An exhibition about a little-known 16th-century German artist doesn’t sound like a barrel of laughs, but “Albrecht Altdorfer: Master of the German Renaissance” at the Louvre turns out to be surprisingly entertaining thanks to the sheer exuberance and diverse talents of this prolific painter, engraver and architect.
The names of Altdorfer’s contemporaries and rivals, Albrecht Dürer (1471-1528) and Lucas Cranach (1472-1553), have gone down in history in a way that Altdorfer’s hasn’t, and one wonders why after seeing this show. Altdorfer was born in Bavaria around 1480 and died in 1538.
Little is known about Altdorfer’s early training, but it is clear that he was familiar with Dürer and Cranach and also with the artists of the Italian Quattrocento, notably Andrea Mantegna, thanks to widely circulated prints of their works. The ambitious artist did not slavishly copy their work but “emulated” them, making images that were very much his own.
While he may not be well known to us, Altdorfer was a great success in his lifetime and became one of the official artists of Holy Roman Emperor Maximilian I.
The chronological exhibition, interspersed with thematic sections (landscapes, architecture, etc.), includes some 200 works and situates Altdorfer in his time by including works by his contemporaries, including Dürer and Cranach, and – a discovery for me – the Austrian artist Wolf Huber (c. 1485-1553), like Altdorfer a painter, printmaker and architect (Altdorfer and Huber, the leading figures of the Danube School, were among the first to paint landscapes and architectural interiors for their own sake, devoid of figures).
It also shows how his work grew and changed over time. His early works are striking for their oddness, with deformed, often ugly faces on the figures, even in religious scenes, as in “Holy Family with a Deacon” (1507), in which the Virgin, with a puffy face and beady eyes, looks rather dim, while Joseph could well be a psycho-killer and the chinless deacon a fool.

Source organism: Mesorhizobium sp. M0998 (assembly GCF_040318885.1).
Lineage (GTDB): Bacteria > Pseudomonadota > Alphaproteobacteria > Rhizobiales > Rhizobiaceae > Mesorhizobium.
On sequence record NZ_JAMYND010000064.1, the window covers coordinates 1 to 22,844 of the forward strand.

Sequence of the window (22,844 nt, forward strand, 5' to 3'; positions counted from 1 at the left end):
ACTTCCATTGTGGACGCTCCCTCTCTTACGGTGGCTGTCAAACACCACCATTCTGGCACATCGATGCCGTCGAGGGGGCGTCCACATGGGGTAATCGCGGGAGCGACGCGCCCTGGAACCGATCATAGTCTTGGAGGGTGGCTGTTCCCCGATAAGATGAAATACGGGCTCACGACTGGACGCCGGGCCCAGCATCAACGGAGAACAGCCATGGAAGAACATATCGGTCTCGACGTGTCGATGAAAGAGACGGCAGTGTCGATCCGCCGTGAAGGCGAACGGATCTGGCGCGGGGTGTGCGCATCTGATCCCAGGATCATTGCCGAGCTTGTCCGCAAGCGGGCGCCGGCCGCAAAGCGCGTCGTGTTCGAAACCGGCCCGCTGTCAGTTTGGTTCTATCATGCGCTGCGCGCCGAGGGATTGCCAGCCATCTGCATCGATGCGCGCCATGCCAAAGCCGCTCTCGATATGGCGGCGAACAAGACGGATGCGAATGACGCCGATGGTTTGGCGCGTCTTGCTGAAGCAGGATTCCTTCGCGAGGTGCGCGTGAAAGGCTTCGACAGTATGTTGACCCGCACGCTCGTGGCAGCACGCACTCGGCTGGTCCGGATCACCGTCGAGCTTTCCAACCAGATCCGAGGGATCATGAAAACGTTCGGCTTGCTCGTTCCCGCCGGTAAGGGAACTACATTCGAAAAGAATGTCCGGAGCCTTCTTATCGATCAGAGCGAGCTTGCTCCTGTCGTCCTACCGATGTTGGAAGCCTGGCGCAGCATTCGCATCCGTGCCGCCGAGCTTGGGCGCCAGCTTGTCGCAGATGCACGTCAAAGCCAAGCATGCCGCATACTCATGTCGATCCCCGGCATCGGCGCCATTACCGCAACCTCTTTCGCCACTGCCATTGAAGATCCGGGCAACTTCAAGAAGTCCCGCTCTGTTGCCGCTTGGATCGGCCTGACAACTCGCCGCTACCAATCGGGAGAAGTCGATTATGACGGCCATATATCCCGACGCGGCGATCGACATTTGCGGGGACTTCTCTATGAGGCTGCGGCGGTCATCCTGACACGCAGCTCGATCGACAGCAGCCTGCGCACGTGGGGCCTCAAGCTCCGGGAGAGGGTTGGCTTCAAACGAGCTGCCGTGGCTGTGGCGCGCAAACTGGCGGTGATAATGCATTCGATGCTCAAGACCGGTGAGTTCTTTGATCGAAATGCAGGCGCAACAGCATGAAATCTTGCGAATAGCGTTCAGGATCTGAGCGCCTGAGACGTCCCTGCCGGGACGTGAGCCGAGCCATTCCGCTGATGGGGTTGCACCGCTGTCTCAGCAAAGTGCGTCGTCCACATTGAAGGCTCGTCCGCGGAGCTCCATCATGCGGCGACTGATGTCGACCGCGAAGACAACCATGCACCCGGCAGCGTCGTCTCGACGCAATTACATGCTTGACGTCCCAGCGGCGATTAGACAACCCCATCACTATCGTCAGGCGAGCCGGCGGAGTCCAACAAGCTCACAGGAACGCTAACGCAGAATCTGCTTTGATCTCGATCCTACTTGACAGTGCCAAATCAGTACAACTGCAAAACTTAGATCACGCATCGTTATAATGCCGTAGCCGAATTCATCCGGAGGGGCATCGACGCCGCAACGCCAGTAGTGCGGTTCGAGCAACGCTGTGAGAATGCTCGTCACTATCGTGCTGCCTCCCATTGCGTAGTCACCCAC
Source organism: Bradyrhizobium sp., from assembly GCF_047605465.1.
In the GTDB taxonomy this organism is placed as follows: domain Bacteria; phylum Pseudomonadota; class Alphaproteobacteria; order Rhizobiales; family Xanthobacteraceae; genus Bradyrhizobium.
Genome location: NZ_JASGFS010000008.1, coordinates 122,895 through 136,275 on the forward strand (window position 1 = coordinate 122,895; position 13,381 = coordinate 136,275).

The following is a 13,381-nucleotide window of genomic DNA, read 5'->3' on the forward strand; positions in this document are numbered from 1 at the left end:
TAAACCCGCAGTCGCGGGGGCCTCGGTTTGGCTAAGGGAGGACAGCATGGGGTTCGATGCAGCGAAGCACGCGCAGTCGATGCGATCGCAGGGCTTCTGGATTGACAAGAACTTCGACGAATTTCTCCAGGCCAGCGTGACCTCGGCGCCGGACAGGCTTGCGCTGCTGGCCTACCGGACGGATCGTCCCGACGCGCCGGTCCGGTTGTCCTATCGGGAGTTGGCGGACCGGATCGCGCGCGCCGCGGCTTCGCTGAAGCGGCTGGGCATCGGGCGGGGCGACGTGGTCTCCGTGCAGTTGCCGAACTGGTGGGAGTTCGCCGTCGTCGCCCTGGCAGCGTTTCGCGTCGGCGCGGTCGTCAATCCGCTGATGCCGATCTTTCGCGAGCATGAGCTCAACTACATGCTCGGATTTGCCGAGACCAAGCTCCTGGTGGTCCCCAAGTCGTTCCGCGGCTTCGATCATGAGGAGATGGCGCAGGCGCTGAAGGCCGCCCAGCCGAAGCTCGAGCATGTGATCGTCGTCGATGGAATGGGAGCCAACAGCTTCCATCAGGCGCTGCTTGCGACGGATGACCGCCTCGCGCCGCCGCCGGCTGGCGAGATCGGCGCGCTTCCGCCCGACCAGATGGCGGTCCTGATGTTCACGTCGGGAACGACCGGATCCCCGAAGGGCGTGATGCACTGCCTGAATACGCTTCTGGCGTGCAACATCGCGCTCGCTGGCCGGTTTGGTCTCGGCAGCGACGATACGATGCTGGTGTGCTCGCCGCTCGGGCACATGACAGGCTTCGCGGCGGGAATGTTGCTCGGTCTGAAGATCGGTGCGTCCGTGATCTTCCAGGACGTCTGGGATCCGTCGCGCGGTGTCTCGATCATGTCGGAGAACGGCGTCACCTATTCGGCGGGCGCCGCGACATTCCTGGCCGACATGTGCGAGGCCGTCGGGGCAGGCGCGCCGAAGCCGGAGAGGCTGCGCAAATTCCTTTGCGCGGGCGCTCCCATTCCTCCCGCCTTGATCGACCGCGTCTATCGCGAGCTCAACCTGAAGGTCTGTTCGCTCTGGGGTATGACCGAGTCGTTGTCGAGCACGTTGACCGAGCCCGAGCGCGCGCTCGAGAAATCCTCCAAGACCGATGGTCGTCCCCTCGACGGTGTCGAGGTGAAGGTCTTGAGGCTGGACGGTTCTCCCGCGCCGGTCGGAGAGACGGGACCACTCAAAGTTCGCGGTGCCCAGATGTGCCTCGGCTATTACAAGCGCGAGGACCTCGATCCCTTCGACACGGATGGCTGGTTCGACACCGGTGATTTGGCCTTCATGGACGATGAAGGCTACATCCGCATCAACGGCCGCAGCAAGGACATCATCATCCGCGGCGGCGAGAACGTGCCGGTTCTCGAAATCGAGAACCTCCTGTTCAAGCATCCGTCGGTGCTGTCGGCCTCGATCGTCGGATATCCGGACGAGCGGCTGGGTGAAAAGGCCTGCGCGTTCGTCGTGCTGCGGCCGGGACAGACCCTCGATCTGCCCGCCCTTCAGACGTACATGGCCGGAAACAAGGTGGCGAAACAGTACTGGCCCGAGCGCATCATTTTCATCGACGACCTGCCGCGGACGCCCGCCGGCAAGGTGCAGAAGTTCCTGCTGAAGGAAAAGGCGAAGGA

One of Altdorfer’s early chiaroscuro drawings, “Departure for the Sabbath” (1506), demonstrates his great expressivity and the fantastical nature of some of his works. Riffing on a subject popular at the time, it shows a gathering of half-naked witches flying off on goats to meet up with the devil in the desert.
As he grew older and more successful, his work became more refined, but his sense of drama remained, as seen in major narrative cycles depicting the life and passion of Christ and the legend of Saint Florian, full of action and vibrant color.
Take the time to study the “Triumphal Procession,” a series of woodcuts commissioned by Maximillian I from several artists. While the 39 prints by Altdorfer shown here may look similar from a distance, with their horses, riders and banners, a close look shows that each rider is individuated, with distinct features and attitudes, and even the horses are differentiated from each other, sometimes neighing or turning to look at each other. Every one of the prints teems with detail (not taken from life, by the way, as this procession never took place), even on the banners, which are also lavishly illustrated.
This incredible attention to detail is even more obvious in two battle scenes, “The Victory of Charlemagne over the Avars” (1518) and “The Battle of Alexander at Issus” (1529; shown here in a video presentation), with their multitude of figures and dramatic skies in the background.
Artwise, Altdorfer seems to have done it all, in great quantity. Take your time and take it all in.Favorite